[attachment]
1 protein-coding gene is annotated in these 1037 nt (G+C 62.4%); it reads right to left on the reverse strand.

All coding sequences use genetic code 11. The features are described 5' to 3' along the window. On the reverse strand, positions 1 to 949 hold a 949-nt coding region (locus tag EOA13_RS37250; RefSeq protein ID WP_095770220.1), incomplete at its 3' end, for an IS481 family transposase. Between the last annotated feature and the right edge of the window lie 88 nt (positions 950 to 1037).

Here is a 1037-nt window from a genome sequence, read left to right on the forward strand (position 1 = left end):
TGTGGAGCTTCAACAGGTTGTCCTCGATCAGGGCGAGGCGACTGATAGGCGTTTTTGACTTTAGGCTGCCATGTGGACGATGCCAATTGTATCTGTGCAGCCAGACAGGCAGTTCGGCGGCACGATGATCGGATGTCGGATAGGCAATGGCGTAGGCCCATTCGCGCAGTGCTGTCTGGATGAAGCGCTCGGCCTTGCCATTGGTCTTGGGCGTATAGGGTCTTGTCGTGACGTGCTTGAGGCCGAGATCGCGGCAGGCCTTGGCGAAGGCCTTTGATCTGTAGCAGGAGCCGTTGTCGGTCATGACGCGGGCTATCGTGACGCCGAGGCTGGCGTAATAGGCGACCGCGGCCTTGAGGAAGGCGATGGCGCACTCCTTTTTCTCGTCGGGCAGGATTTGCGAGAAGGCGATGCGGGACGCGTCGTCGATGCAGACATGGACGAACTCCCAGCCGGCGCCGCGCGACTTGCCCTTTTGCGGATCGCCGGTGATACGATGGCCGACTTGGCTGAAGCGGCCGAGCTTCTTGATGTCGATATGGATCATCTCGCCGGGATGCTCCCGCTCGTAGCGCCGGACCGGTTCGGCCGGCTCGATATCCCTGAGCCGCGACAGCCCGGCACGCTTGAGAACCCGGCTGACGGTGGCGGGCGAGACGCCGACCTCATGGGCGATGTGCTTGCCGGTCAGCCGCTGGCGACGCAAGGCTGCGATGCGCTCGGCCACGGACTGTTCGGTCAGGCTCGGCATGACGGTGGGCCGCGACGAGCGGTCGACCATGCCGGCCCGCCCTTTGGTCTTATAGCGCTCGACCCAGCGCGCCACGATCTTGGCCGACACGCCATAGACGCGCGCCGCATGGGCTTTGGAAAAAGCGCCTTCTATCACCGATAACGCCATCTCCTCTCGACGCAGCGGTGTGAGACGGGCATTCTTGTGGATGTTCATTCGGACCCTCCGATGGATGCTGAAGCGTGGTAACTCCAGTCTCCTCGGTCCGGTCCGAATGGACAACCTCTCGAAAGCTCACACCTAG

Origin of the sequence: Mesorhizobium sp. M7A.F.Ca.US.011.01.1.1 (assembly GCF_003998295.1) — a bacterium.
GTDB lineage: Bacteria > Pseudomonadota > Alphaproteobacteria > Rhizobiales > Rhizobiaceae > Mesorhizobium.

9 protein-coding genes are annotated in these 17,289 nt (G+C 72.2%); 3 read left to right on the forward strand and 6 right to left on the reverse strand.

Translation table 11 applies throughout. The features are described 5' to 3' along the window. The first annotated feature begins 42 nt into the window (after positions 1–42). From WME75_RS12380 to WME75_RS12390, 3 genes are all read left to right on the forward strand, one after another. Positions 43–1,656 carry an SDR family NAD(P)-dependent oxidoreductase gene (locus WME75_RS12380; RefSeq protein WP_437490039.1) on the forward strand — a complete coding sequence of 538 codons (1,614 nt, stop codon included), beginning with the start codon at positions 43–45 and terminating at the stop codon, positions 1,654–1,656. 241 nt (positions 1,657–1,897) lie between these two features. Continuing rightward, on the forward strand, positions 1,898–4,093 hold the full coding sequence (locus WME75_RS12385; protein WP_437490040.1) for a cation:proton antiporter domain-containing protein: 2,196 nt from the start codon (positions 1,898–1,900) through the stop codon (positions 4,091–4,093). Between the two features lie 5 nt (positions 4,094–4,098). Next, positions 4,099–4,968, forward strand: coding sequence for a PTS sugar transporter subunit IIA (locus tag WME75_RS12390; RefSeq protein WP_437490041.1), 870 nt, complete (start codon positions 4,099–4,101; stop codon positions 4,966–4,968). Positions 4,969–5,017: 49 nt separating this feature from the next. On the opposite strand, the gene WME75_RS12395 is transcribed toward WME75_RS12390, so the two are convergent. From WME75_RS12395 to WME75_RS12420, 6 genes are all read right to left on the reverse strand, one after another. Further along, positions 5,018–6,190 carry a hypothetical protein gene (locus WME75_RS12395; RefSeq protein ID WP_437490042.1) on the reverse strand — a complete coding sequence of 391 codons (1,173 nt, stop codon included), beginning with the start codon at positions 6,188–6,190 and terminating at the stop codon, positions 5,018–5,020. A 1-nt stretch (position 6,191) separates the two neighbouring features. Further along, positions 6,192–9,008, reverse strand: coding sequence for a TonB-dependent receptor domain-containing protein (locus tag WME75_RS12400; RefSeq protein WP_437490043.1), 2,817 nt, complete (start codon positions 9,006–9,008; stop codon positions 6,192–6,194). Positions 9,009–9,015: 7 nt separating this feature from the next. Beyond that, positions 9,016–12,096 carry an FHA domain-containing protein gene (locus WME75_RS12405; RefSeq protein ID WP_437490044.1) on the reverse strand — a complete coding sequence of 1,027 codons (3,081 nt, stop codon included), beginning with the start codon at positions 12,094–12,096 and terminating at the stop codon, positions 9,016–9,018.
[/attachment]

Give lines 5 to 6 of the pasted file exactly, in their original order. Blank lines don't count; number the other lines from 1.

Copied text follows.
Origin of the sequence: Mesorhizobium sp. M7A.F.Ca.US.011.01.1.1 (assembly GCF_003998295.1) — a bacterium.
GTDB lineage: Bacteria > Pseudomonadota > Alphaproteobacteria > Rhizobiales > Rhizobiaceae > Mesorhizobium.